DB Library for C

DB Library for C


Binds data from a program variable to a table column for bulk copy into Microsoft® SQL Server™ 2000.


RETCODE bcp_bind (
LPCBYTE varaddr,
INT prefixlen,
DBINT varlen,
LPCBYTE terminator,
INT termlen,
INT type,
INT table_column );



Is the DBPROCESS structure that is the handle for a particular workstation or SQL Server 2000 process. It contains all the information that DB-Library uses to manage communications and data between the workstation and SQL Server.


Is the address of the program variable from which the data is copied. If type is SQLTEXT or SQLIMAGE, varaddr can be NULL. A NULL varaddr indicates that text and image values are sent to SQL Server in chunks by bcp_moretext, rather than all at once by bcp_sendrow.


Is the length, in bytes, of any length prefix this column can have; valid length prefixes are 0, 1, 2, or 4 bytes. For example, strings in some non-C programming languages are made up of a 1-byte length prefix, followed by the string data itself. If the data does not have a length prefix, set prefixlen to 0.


Is the length of the data in the program variable, not including the length of any length prefix or terminator. Setting varlen to 0 signifies that the data is NULL. Setting varlen to -1 indicates that the system should ignore this parameter.

For fixed-length data types, such as integers, the data type itself indicates to the system the length of the data. Therefore, for fixed-length data types, varlen must always be -1 except when the data is NULL, in which case varlen must be 0.

For character, text, binary, and image data, varlen can be -1, 0, or some positive value. If varlen is -1, the system uses either a length prefix or a terminator sequence to determine the length. (If both are supplied, the system uses the one that results in the shortest amount of data being copied.) If varlen is -1 and neither a prefix length nor a terminator sequence is specified, the system returns an error message. If varlen is 0, the system assumes the data is NULL. If varlen is some positive value, the system uses varlen as the data length. However, if, in addition to a positive varlen, a prefix length or terminator sequence is provided, the system determines the data length by using the method that results in the shortest amount of data being copied.


Is a pointer to the byte pattern, if any, that marks the end of this program variable. For example, C strings usually have a 1-byte terminator whose value is 0. If there is no terminator for the variable, set terminator to NULL. If you want to designate the C null terminator as the program variable terminator, use an empty string (" ") as terminator and set termlen to 1, because the null terminator constitutes a single byte. For instance, to use a C null terminator:

bcp_bind (dbproc, co_name, 0, -1, "", 1, 0, 2)

If there is no terminator:

bcp_bind (dbproc, co_name, 0, -1, NULL, 0, 0, 2)


Is the length of this program variable's terminator, if any. If there is no terminator for the variable, set termlen to 0.


Is the data type of your program variable. The data in the program variable is automatically converted to the type of the database column. If this parameter is 0, no conversion is performed. For more information about a list of supported conversions, see dbconvert. For the list of valid SQL Server data types, see DB-Library for C Data Types.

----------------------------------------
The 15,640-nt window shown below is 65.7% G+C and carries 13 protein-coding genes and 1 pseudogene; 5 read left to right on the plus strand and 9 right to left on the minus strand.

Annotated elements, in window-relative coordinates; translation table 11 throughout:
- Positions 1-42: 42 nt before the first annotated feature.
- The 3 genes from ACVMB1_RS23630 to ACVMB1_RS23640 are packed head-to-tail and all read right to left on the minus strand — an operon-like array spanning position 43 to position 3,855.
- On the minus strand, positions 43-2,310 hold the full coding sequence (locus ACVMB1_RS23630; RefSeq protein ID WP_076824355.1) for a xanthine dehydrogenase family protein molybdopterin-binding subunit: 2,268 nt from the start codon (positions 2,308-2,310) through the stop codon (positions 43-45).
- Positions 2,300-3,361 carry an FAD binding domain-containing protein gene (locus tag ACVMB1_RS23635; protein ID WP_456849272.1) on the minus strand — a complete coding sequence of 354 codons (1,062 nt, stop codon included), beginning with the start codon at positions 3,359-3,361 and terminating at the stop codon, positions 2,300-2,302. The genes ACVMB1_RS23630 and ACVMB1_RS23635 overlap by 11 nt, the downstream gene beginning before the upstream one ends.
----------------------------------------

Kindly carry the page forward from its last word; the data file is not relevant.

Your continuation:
Is the column number in the database table to which the data is copied. Column numbers start at 1.




Use bcp_bind for a fast, efficient way to copy data from a program variable into a table in SQL Server without first putting the data into a user file or using the Transact-SQL INSERT statement.

Call bcp_init before calling this or any other bulk-copy functions.

Make a separate bcp_bind call for every column in the SQL Server table into which you want to copy. After the necessary bcp_bind calls have been made, then call bcp_sendrow to send a row of data from your program variables to SQL Server. Call bcp_init to set the table to be copied into.

Whenever you want SQL Server to checkpoint the rows already received, call bcp_batch. For example, call bcp_batch once for every 1000 rows inserted or at any other interval.

When there are no more rows to be inserted, call bcp_done. Failure to do so results in an error.

When using bcp_bind, the user file name parameter, set hfile, in the call to bcp_init, to NULL, and set direction, the direction parameter, to DB_IN.

Control parameter settings, specified with bcp_control, have no effect on bcp_bind row transfers.

Calling bcp_columns when using bcp_bind results in an error.


The following example shows how to use bcp_bind:

LOGINREC   *login;
DBPROCESS   *dbproc;
char      co_name[MAXNAME];
DBINT      co_id;
DBINT      rows_sent;
DBBOOL      more_data;
char      *terminator = "\t\t";
// Install error-handler and message-handler. 
// Open a DBPROCESS structure. 
login = dblogin();
DBSETLUSER(login, "user");
DBSETLPWD(login, "my_passwd");
DBSETLAPP(login, "example");
BCP_SETL(login, TRUE);
dbproc = dbopen(login, "my_server");
// Initialize bulk copy. 
if (bcp_init(dbproc, "comdb..accounts_info", (BYTE *)NULL,
   (BYTE *)NULL, DB_IN) == FAIL)

// Bind program variables to table columns. 
if (bcp_bind(dbproc, (BYTE *)&co_id, 0, (DBINT)-1, (BYTE *)NULL, 0, 0,    1)    == FAIL)
   fprintf(stderr, "bcp_bind, column 1, failed.\n");

if (bcp_bind
   (dbproc, co_name, 0, (DBINT)-1, terminator, strlen(terminator), 0,    2)    == FAIL)
   fprintf(stderr, "bcp_bind, column 2, failed.\n");

while (TRUE)
   // Process and retrieve program data. 
   more_data = getdata(&co_id, co_name);

   if (more_data == FALSE)
      // Send the data. 
   if (bcp_sendrow(dbproc) == FAIL)
// Terminate the bulk copy operation. 
if ((rows_sent = bcp_done(dbproc)) == -1)
   printf("Bulk copy unsuccessful.\n");
   printf("%ld rows copied.\n", rows_sent);

See Also












DB-Library for C Data Types